The Daring Librarian discusses Wikipedia

The 21st Century Fluency Project – (if you don’t know about this it is now time to find out) but here is the post I am referring to in this highly opinionated post.)

Well, there you go.

Confession time for Gweneth Jones The Daring Librarian, and therefore we can now all be free, confess our sins and get on with stuff.  Wikipedia – we have been fighting the good fight against it in our schools for years, but if we were all truly honest we would admit that we all use it for quick and dirty information.  We use it with a skeptical eye …  our students just use it!  We really just need to teach them some critical literacy skills and then set them free.  After all Information wants to be free doesn’t it?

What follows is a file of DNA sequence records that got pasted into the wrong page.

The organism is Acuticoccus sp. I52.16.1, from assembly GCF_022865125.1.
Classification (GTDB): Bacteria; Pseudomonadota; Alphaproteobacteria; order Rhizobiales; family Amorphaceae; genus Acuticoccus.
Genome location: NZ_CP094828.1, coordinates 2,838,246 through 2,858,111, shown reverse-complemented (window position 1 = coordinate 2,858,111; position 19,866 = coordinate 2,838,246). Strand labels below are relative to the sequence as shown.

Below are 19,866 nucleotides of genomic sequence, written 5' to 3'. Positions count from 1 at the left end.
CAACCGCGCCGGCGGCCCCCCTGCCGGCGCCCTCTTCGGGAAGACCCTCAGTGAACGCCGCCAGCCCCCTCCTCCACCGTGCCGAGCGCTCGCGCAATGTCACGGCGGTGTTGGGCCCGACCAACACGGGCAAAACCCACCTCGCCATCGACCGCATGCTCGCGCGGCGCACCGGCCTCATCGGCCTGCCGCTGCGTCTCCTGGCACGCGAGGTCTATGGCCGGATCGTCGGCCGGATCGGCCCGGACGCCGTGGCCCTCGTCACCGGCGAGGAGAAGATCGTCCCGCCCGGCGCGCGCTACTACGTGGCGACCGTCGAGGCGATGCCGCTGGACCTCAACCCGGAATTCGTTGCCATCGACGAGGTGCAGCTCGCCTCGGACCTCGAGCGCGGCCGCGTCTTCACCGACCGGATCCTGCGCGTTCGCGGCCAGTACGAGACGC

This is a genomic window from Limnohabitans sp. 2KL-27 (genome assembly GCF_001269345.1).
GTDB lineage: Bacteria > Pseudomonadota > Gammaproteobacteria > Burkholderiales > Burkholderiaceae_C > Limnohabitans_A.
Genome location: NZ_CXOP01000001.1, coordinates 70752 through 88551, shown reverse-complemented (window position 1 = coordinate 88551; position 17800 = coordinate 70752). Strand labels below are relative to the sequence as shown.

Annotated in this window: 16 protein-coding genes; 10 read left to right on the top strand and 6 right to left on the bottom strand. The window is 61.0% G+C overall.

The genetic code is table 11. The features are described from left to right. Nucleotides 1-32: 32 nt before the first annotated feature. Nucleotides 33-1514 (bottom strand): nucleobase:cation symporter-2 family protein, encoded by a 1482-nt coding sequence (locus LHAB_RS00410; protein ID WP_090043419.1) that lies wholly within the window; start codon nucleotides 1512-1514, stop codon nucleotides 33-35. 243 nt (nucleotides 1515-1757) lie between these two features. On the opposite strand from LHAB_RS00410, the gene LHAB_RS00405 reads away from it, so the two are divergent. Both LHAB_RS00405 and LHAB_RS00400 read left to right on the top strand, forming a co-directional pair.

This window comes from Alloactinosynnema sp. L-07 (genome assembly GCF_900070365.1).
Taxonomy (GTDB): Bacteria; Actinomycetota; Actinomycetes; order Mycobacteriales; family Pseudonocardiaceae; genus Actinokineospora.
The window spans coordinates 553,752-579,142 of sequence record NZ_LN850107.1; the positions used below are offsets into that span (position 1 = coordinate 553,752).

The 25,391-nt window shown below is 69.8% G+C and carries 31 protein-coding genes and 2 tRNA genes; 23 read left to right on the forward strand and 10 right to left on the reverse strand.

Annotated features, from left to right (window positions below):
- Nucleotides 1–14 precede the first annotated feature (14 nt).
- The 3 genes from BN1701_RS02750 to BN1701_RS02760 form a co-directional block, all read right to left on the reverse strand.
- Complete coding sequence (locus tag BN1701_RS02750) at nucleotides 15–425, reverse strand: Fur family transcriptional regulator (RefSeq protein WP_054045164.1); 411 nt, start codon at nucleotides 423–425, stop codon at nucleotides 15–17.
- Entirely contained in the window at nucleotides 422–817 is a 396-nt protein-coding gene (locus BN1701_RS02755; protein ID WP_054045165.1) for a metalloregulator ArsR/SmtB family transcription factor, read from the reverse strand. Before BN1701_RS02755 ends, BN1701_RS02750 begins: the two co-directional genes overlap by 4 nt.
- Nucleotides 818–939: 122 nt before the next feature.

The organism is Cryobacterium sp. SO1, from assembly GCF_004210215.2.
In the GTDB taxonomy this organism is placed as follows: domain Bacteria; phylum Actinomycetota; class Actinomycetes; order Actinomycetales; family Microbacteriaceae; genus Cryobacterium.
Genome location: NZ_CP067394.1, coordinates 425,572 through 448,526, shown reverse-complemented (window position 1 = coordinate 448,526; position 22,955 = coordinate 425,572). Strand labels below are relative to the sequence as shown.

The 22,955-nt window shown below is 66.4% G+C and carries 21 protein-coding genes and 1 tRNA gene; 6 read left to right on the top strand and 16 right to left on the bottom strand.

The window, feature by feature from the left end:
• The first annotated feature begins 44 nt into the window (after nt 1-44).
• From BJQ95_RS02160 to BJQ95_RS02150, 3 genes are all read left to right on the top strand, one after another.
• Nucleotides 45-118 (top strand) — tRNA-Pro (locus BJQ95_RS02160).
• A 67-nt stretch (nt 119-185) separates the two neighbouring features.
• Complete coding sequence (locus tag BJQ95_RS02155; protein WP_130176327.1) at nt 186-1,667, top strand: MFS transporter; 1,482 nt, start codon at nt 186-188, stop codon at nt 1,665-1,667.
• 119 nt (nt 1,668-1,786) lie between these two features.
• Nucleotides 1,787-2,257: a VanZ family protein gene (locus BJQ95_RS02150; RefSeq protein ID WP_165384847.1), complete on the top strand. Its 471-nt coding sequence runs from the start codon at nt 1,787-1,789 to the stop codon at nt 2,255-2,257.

We want information to be free, I for one don’t have the budget to pay for online encyclopedias and I encourage our students to use Epic. Wikipedia helpfully makes information free, and probably the majority of it’s information is fairly sound.  It is true that it ain’t always right, and if someone out there has an example of an incorrect wikipedia posting I’d love to have the link to it (please) comment to share it.  Here is an ugly link to some examples of articles in Wikipedia which are not right – but I want more please, everything I’ve found siting incorrect information on Wikipedia is dated between 2005 and 2008.  There are plenty of examples of bias, but not many where people can site facts as being incorrect.  They must be there.  Anybody?

I’ve read the book The know it all, about A.J. Jacobs and his quest to read Encyclopedia Britannica from A – Z, and yes folks he found mistakes and errors, proving that even that hallowed tome is fallible.

So, read the article.  Think about subscribing to the RSS feed.  And also the RSS feed from The Daring Librarian blog so you don’t miss out on other good stuff.  Then head to here to access a fabulous graphic about teaching students to use Wikipedia skillfully to get what they need.

 

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